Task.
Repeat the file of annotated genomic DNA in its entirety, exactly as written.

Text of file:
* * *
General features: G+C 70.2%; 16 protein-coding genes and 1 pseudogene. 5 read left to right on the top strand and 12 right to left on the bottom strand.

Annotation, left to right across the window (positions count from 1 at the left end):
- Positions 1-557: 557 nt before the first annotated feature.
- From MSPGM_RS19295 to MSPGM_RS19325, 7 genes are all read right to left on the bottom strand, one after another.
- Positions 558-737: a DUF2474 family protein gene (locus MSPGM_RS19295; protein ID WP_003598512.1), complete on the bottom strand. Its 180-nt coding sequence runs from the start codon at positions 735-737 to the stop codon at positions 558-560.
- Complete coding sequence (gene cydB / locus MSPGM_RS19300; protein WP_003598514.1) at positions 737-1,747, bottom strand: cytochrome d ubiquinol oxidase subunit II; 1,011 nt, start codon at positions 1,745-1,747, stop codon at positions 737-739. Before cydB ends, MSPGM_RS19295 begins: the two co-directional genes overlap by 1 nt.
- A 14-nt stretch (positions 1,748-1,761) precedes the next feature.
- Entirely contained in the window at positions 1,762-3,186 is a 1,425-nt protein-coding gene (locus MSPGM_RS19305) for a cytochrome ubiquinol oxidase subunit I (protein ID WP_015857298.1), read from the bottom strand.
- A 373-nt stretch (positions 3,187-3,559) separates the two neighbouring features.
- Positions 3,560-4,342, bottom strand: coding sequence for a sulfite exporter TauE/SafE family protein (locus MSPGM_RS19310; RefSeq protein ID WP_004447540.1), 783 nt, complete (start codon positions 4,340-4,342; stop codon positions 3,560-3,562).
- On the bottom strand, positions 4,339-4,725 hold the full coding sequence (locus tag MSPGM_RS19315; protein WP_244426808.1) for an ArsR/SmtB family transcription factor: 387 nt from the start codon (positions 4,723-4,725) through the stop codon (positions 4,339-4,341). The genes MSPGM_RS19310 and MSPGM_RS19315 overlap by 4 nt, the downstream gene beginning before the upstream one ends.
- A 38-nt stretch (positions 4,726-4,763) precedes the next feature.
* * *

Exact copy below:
General features: G+C 70.2%; 16 protein-coding genes and 1 pseudogene. 5 read left to right on the top strand and 12 right to left on the bottom strand.

Annotation, left to right across the window (positions count from 1 at the left end):
- Positions 1-557: 557 nt before the first annotated feature.
- From MSPGM_RS19295 to MSPGM_RS19325, 7 genes are all read right to left on the bottom strand, one after another.
- Positions 558-737: a DUF2474 family protein gene (locus MSPGM_RS19295; protein ID WP_003598512.1), complete on the bottom strand. Its 180-nt coding sequence runs from the start codon at positions 735-737 to the stop codon at positions 558-560.
- Complete coding sequence (gene cydB / locus MSPGM_RS19300; protein WP_003598514.1) at positions 737-1,747, bottom strand: cytochrome d ubiquinol oxidase subunit II; 1,011 nt, start codon at positions 1,745-1,747, stop codon at positions 737-739. Before cydB ends, MSPGM_RS19295 begins: the two co-directional genes overlap by 1 nt.
- A 14-nt stretch (positions 1,748-1,761) precedes the next feature.
- Entirely contained in the window at positions 1,762-3,186 is a 1,425-nt protein-coding gene (locus MSPGM_RS19305) for a cytochrome ubiquinol oxidase subunit I (protein ID WP_015857298.1), read from the bottom strand.
- A 373-nt stretch (positions 3,187-3,559) separates the two neighbouring features.
- Positions 3,560-4,342, bottom strand: coding sequence for a sulfite exporter TauE/SafE family protein (locus MSPGM_RS19310; RefSeq protein ID WP_004447540.1), 783 nt, complete (start codon positions 4,340-4,342; stop codon positions 3,560-3,562).
- On the bottom strand, positions 4,339-4,725 hold the full coding sequence (locus tag MSPGM_RS19315; protein WP_244426808.1) for an ArsR/SmtB family transcription factor: 387 nt from the start codon (positions 4,723-4,725) through the stop codon (positions 4,339-4,341). The genes MSPGM_RS19310 and MSPGM_RS19315 overlap by 4 nt, the downstream gene beginning before the upstream one ends.
- A 38-nt stretch (positions 4,726-4,763) precedes the next feature.